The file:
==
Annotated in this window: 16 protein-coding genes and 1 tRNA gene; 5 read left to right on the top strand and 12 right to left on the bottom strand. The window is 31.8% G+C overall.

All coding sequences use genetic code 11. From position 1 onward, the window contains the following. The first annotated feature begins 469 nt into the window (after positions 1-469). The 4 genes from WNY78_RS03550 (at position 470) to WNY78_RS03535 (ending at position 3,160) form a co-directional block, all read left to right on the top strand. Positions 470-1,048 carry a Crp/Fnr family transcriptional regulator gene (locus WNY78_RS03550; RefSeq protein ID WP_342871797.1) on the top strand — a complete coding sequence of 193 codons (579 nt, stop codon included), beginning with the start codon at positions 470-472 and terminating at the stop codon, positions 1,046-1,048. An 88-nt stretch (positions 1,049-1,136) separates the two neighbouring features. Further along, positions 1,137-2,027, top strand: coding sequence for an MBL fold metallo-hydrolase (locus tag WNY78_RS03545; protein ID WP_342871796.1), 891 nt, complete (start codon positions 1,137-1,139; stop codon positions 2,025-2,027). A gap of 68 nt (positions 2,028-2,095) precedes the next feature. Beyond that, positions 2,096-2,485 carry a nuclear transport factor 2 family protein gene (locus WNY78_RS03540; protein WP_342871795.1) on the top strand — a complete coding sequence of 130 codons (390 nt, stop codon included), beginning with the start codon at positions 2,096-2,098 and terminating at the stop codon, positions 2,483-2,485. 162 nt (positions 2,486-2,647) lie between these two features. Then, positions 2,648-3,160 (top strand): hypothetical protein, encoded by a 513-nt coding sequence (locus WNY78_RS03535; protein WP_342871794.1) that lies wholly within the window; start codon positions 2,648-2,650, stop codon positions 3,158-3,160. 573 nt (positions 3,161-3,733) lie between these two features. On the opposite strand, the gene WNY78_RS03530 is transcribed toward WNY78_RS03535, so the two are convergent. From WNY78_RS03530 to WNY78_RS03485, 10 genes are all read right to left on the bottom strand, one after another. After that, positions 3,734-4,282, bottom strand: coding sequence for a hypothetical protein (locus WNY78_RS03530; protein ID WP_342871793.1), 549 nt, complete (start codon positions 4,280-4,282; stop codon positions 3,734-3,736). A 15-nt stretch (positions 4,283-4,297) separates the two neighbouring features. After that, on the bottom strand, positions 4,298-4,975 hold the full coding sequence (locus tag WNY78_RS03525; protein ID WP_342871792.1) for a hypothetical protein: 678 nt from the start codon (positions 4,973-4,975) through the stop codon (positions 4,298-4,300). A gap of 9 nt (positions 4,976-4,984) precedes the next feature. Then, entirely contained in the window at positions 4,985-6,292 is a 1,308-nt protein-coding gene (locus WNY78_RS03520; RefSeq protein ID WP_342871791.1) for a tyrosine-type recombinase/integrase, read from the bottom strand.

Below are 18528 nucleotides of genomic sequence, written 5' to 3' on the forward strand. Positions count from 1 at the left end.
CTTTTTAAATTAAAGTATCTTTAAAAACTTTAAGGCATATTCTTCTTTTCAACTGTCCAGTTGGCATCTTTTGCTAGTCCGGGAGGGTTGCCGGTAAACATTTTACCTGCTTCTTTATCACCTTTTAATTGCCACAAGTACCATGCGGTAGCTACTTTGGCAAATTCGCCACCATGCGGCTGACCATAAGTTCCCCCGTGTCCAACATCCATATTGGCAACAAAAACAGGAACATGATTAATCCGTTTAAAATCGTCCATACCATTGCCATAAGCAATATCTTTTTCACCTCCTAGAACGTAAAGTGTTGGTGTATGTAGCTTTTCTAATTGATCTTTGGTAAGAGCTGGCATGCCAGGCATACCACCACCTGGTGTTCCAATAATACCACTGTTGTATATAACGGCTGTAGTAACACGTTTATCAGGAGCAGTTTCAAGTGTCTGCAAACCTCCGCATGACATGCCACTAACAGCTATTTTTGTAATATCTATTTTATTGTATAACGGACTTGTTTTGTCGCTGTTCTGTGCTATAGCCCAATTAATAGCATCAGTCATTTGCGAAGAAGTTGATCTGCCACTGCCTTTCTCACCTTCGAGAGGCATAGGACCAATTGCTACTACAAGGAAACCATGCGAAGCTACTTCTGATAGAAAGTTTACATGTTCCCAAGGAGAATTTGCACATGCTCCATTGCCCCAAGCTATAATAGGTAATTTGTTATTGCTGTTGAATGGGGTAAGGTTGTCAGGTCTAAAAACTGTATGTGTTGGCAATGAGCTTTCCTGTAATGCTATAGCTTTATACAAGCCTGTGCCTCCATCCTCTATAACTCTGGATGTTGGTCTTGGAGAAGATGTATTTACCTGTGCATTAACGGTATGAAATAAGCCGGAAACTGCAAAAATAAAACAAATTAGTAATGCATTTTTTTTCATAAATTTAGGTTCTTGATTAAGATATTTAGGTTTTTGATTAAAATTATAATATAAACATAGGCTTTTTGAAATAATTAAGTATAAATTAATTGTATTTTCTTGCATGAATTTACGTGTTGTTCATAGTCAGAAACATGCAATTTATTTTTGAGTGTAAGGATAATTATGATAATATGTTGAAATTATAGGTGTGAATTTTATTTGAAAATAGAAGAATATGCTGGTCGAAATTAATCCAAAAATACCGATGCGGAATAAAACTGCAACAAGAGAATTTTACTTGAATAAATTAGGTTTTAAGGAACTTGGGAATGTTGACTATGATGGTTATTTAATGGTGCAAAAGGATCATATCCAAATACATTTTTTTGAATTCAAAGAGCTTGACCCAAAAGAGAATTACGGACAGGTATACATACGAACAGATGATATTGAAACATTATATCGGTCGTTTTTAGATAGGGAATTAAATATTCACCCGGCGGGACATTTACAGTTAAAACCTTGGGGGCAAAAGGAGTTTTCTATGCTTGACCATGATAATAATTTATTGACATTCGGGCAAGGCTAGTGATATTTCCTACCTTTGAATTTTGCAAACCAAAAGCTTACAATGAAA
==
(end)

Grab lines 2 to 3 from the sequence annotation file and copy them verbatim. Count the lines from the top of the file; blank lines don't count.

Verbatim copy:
All coding sequences use genetic code 11. From position 1 onward, the window contains the following. The first annotated feature begins 469 nt into the window (after positions 1-469). The 4 genes from WNY78_RS03550 (at position 470) to WNY78_RS03535 (ending at position 3,160) form a co-directional block, all read left to right on the top strand. Positions 470-1,048 carry a Crp/Fnr family transcriptional regulator gene (locus WNY78_RS03550; RefSeq protein ID WP_342871797.1) on the top strand — a complete coding sequence of 193 codons (579 nt, stop codon included), beginning with the start codon at positions 470-472 and terminating at the stop codon, positions 1,046-1,048. An 88-nt stretch (positions 1,049-1,136) separates the two neighbouring features. Further along, positions 1,137-2,027, top strand: coding sequence for an MBL fold metallo-hydrolase (locus tag WNY78_RS03545; protein ID WP_342871796.1), 891 nt, complete (start codon positions 1,137-1,139; stop codon positions 2,025-2,027). A gap of 68 nt (positions 2,028-2,095) precedes the next feature. Beyond that, positions 2,096-2,485 carry a nuclear transport factor 2 family protein gene (locus WNY78_RS03540; protein WP_342871795.1) on the top strand — a complete coding sequence of 130 codons (390 nt, stop codon included), beginning with the start codon at positions 2,096-2,098 and terminating at the stop codon, positions 2,483-2,485. 162 nt (positions 2,486-2,647) lie between these two features. Then, positions 2,648-3,160 (top strand): hypothetical protein, encoded by a 513-nt coding sequence (locus WNY78_RS03535; protein WP_342871794.1) that lies wholly within the window; start codon positions 2,648-2,650, stop codon positions 3,158-3,160. 573 nt (positions 3,161-3,733) lie between these two features. On the opposite strand, the gene WNY78_RS03530 is transcribed toward WNY78_RS03535, so the two are convergent. From WNY78_RS03530 to WNY78_RS03485, 10 genes are all read right to left on the bottom strand, one after another. After that, positions 3,734-4,282, bottom strand: coding sequence for a hypothetical protein (locus WNY78_RS03530; protein ID WP_342871793.1), 549 nt, complete (start codon positions 4,280-4,282; stop codon positions 3,734-3,736). A 15-nt stretch (positions 4,283-4,297) separates the two neighbouring features. After that, on the bottom strand, positions 4,298-4,975 hold the full coding sequence (locus tag WNY78_RS03525; protein ID WP_342871792.1) for a hypothetical protein: 678 nt from the start codon (positions 4,973-4,975) through the stop codon (positions 4,298-4,300). A gap of 9 nt (positions 4,976-4,984) precedes the next feature. Then, entirely contained in the window at positions 4,985-6,292 is a 1,308-nt protein-coding gene (locus WNY78_RS03520; RefSeq protein ID WP_342871791.1) for a tyrosine-type recombinase/integrase, read from the bottom strand.

Below are 18528 nucleotides of genomic sequence, written 5' to 3' on the forward strand. Positions count from 1 at the left end.